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The Daily Wildcat

The Daily Wildcat

 

    Getting boned by college system

    Colleges are prostitutes. They do their best to impress you so that you pay them tons of money to be in their company for four years. In the process of attempting to earn your business, colleges will try all kinds of tricks to make themselves attractive. They’ll boast about the size (of their classes) and their body (of students) so they can get the best applicants and be ranked among the best educational prostitutes in the country.

    Every year, U.S. News and World Report comes out with its prostitute — whoops, college — rankings. Each university in the U.S. earns a score based on a variety of factors. These rankings often will influence the choice of a prospective freshman, or of a wealthy donor.

    Recently, Claremont McKenna College admitted that a senior administrator had inflated the average SAT score of the school’s students to improve its rankings. A small private liberal arts college in California, Clermont McKenna was ranked the ninth-best liberal arts college according to U.S. News and World Report.

    The bigger question to ask is, who cares?

    Yes, the general public was lied to. Yes, it causes us to question the integrity of colleges. But the inflated scores only affect about 7.5 percent of the overall ranking. The real issue is the fact that a college would waste its time inflating SAT scores for a magazine ranking system.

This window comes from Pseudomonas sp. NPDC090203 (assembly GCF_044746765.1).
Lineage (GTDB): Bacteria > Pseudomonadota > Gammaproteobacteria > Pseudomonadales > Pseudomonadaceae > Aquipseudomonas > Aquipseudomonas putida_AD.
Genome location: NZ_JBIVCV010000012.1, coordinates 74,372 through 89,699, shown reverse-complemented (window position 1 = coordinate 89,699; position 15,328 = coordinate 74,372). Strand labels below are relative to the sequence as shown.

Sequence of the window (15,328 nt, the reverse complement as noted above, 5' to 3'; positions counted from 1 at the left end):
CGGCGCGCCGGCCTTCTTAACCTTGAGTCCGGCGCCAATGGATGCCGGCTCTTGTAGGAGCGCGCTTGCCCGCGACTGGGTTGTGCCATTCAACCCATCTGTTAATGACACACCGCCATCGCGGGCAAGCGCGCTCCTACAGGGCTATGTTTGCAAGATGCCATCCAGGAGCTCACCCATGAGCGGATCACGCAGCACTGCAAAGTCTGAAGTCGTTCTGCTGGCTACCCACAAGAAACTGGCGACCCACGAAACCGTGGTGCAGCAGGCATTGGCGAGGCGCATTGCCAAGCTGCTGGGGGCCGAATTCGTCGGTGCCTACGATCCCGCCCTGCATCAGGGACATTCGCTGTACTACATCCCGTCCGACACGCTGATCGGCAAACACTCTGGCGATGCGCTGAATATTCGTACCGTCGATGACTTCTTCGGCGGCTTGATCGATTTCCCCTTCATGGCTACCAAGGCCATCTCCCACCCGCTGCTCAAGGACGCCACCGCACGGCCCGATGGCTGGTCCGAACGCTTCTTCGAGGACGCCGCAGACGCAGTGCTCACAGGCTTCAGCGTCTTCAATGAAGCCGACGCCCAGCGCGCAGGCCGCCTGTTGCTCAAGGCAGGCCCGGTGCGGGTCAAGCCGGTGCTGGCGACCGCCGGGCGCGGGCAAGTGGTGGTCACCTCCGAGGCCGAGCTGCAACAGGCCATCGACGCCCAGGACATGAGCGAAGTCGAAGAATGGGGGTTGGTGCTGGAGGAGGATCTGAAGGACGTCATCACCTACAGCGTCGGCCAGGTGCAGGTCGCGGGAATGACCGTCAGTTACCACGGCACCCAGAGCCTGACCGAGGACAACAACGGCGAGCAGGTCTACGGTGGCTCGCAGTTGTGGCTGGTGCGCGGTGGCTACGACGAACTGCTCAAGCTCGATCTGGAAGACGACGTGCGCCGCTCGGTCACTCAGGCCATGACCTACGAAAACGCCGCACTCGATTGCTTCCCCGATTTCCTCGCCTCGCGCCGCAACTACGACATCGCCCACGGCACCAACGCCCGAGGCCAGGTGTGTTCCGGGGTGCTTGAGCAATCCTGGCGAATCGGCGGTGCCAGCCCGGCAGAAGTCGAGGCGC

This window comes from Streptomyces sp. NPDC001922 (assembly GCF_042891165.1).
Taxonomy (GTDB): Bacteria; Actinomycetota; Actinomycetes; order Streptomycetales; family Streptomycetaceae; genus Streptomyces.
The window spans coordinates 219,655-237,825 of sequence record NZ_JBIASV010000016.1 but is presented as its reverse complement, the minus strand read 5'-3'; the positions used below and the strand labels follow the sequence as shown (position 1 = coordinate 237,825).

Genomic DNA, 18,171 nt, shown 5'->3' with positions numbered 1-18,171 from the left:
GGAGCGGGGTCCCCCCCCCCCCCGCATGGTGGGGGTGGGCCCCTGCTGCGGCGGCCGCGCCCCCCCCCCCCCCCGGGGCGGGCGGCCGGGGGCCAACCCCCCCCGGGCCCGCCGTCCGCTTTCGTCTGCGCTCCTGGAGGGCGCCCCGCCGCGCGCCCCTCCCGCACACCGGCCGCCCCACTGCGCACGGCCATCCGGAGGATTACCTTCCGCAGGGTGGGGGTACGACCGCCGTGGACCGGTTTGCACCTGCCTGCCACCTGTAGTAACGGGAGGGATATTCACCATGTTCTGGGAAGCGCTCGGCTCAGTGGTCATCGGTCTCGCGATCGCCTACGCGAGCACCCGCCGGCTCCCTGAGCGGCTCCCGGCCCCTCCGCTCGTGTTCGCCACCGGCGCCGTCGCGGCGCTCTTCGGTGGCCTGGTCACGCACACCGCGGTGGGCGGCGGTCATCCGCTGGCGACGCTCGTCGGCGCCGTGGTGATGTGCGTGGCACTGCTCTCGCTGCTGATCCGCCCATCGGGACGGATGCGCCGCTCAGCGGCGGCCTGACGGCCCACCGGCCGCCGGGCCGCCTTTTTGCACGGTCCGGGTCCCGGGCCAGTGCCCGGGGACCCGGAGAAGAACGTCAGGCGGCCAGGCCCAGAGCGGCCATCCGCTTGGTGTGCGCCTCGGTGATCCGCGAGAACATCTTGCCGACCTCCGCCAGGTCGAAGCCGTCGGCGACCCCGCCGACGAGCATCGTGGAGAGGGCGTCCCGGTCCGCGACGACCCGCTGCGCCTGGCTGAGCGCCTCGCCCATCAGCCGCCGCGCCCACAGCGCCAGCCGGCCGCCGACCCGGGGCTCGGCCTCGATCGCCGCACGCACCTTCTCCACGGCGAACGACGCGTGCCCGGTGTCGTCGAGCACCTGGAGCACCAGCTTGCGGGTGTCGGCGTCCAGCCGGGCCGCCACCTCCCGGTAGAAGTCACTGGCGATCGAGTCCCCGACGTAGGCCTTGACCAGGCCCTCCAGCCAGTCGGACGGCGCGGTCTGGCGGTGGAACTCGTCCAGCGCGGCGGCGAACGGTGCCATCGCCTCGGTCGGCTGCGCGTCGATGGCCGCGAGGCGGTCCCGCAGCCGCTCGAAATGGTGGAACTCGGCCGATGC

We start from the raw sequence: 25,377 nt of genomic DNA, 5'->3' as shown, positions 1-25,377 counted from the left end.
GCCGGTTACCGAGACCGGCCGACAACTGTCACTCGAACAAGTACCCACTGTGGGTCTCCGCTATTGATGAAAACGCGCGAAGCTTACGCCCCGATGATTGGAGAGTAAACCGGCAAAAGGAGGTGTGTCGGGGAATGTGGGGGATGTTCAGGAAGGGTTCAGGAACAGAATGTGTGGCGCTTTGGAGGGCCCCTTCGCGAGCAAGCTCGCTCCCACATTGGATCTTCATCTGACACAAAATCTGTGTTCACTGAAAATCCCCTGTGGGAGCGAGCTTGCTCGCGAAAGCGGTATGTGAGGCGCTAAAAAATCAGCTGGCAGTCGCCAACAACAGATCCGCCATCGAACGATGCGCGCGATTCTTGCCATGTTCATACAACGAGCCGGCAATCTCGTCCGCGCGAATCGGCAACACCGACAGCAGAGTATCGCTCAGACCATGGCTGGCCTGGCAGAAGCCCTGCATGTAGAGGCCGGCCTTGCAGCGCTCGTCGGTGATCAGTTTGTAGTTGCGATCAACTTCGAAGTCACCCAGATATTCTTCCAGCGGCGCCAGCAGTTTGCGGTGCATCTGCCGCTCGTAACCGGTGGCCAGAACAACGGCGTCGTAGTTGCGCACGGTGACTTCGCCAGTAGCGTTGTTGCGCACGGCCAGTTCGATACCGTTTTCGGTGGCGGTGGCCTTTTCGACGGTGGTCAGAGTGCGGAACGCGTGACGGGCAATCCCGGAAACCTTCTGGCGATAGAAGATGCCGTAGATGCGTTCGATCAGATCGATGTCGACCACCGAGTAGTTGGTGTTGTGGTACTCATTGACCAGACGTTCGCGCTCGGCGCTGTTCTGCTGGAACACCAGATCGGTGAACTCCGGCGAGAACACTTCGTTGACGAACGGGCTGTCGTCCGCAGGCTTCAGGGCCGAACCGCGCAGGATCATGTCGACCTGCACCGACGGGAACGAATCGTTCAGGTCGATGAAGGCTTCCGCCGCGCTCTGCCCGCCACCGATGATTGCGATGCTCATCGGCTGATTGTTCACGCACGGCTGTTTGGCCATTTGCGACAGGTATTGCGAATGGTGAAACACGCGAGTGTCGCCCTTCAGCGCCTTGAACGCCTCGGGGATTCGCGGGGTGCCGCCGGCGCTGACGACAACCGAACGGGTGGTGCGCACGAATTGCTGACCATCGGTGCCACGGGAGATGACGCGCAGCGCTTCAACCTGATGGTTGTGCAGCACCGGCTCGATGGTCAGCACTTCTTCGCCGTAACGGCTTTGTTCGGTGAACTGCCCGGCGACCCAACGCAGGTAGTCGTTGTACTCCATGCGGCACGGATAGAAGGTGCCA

Colleges spend a lot of time boasting about the average SAT scores of their students, the retention rate and other statistics that don’t mean much more than the effort it took to calculate them. While a school may attract a higher-caliber student, the student may not be getting a higher caliber education.

    Our entire education system is based on a numbers game. Students try to get into colleges with their grade point average, while colleges try to impress students with their statistics. The vicious cycle causes both students and colleges to forget what is actually important — learning.

    GPA doesn’t measure how much students learn, in fact, often times it can detract from learning opportunities. Many pre-medicine or pre-law students stay away from classes that could jeopardize their GPAs, even if it means not learning as much in the process. While standardized tests are in place to bridge the gap between inflated GPAs and learning, they often fail to really grasp the extent of a person’s knowledge.

    The time has come for schools to focus on learning instead of grades. Grades are arbitrary numbers, based on the results of a couple of tests, not knowledge attained over time. Through forcing the intellectual bulimia of test taking, the American education system hurts the learning process. Students should be challenged and take a class not because of its easiness, but because of the amount of knowledge it offers.

    College administrators may lie to us, but it’s no different than the lies students are feeding to them. Resume building and GPA boosting are students’ ways of inflating their eligibility, but somehow that seems to outrage fewer people.

    A degree from an “elite” college may land you a better job, it’s true. But without knowledge, that job is pointless. In the end we’re all paying for the same educational prostitution, and unless we’re really learning, we’re screwing ourselves.

    — Dan Desrochers is a chemistry freshman. He can be reached at letters@wildcat.arizona.edu or on Twitter via @WildcatOpinions.

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